A crumber (also called a table crumber) is a tool designed to remove crumbs from a tablecloth, used especially in fine dining situations. The modern form of the crumber was invented in 1939 by John Henry Miller, owner of a restaurant on West Fayette Street in Baltimore. The crumber was intended to be carried "conveniently in the pocket", and less conspicuous than the brush and pan customarily used to remove crumbs after the meal. Miller was granted a patent for his invention in 1941, obtained another patent for improvements in 1946, and ultimately and later sold his patents to the Ray Machine company of Baltimore, which still manufactures and sells the tool. As of 2010, Ray Machine was selling about 85,000 crumbers per year. A typical Table Crumber is approximately 6 inches in length, 1/2 inch in girth, curved, and made of metal, but a wide variety of designs exist.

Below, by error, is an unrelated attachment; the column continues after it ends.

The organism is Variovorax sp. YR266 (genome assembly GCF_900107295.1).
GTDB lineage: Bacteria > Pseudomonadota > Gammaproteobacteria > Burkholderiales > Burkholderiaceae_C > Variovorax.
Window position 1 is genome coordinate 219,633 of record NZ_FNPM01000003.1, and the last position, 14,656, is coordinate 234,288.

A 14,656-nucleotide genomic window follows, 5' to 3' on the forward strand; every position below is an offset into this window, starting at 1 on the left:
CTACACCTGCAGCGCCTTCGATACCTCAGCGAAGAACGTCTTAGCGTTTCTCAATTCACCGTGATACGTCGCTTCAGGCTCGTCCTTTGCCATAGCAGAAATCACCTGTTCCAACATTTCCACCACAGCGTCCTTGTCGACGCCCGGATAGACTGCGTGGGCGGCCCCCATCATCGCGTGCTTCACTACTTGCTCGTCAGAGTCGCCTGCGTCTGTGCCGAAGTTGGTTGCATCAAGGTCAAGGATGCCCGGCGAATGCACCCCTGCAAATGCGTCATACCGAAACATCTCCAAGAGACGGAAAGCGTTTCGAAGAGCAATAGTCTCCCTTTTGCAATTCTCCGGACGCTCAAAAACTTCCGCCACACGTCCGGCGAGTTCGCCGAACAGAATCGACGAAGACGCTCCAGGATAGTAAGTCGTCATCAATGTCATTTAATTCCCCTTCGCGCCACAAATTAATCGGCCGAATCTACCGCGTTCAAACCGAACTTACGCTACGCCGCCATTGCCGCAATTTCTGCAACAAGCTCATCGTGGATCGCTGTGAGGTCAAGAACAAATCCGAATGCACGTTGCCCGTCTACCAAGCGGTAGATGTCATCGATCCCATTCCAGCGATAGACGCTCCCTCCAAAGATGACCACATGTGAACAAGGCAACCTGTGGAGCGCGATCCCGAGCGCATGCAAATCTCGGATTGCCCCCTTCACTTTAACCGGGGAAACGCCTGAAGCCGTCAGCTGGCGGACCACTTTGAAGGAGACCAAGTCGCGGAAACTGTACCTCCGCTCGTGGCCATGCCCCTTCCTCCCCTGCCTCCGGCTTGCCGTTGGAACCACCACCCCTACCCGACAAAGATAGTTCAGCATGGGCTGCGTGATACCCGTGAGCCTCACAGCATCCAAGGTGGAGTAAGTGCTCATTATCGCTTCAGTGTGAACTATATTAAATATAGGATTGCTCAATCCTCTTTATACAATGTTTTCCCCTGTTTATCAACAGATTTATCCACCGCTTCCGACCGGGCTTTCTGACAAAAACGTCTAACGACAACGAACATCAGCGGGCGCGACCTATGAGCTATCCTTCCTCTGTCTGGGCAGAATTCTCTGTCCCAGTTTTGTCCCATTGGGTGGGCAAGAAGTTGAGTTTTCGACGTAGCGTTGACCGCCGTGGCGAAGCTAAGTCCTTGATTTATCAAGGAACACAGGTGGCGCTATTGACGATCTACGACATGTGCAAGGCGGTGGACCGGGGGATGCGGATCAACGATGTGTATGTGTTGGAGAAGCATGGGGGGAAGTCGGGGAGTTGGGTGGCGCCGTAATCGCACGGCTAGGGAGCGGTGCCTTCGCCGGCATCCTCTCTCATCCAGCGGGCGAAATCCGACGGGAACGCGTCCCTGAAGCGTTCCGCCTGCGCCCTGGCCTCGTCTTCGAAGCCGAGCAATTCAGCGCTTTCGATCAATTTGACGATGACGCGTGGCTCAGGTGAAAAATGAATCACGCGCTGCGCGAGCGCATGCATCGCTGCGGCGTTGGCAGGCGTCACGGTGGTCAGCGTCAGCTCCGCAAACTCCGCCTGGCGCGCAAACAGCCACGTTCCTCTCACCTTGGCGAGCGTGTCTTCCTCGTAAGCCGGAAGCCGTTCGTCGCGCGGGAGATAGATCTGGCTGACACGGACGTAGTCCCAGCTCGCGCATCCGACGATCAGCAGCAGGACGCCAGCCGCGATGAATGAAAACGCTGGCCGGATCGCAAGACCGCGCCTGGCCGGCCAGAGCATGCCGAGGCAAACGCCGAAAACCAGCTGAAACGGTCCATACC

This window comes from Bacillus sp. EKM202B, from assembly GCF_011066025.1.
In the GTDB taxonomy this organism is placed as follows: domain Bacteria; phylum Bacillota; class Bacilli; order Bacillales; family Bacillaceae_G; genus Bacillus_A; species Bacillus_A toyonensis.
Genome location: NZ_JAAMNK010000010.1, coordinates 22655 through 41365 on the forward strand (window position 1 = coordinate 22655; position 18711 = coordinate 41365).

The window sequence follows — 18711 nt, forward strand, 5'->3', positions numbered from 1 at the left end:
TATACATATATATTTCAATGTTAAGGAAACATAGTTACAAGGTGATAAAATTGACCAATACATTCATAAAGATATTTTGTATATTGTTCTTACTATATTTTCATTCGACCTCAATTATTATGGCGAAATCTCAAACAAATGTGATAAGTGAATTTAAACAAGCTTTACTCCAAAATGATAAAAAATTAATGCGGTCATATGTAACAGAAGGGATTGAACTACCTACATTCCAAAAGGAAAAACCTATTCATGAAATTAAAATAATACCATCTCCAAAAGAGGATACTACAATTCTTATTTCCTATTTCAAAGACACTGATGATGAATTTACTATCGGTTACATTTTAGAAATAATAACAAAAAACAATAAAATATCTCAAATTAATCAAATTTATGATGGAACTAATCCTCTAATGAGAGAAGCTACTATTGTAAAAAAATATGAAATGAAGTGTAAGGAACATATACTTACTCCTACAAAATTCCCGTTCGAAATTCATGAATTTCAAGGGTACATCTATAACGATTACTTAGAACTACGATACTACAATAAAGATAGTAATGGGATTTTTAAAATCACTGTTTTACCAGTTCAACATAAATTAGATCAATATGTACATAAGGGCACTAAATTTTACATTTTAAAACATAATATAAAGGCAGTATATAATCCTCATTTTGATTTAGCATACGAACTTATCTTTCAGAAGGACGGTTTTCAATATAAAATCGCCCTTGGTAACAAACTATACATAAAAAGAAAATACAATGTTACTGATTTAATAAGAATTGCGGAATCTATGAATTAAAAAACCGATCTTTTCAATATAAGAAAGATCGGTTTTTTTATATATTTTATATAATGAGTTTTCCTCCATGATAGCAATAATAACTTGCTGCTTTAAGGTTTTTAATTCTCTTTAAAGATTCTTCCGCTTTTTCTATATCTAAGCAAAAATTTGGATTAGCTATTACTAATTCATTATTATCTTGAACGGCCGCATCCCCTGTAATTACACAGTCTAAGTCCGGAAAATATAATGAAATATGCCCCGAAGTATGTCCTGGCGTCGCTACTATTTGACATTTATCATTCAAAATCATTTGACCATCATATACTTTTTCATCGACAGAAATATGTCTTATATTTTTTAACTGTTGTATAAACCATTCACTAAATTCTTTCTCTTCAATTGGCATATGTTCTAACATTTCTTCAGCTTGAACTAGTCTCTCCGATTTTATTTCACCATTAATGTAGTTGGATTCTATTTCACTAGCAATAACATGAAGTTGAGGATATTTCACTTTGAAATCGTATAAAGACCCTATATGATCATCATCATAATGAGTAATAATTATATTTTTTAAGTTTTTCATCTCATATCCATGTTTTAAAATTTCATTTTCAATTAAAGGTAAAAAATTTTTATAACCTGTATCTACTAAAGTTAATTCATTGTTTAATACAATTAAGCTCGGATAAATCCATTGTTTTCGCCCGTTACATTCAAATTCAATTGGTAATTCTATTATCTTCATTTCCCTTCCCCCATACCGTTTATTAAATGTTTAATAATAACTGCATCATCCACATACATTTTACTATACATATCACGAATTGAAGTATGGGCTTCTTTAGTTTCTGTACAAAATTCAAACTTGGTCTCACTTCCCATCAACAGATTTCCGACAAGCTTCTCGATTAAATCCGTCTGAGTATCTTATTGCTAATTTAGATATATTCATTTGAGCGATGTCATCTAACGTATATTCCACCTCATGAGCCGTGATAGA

- Roy Hayter, Food and Drink Service Levels 1 and 2 (Cengage Learning EMEA, 2nd ed., 1996), ISBN 978-1861526878, p. 60. Excerpts available at Google Books.
- Lorraine Mirabella, "Made in Baltimore: Small manufacturers that remain found different paths to success", The Baltimore Sun, December 30, 2010.
- Kimberly Stevens, "A Crumber for Every Household", The New York Times, June 7, 2000.
- Crumbers—History, Ray Machine Inc.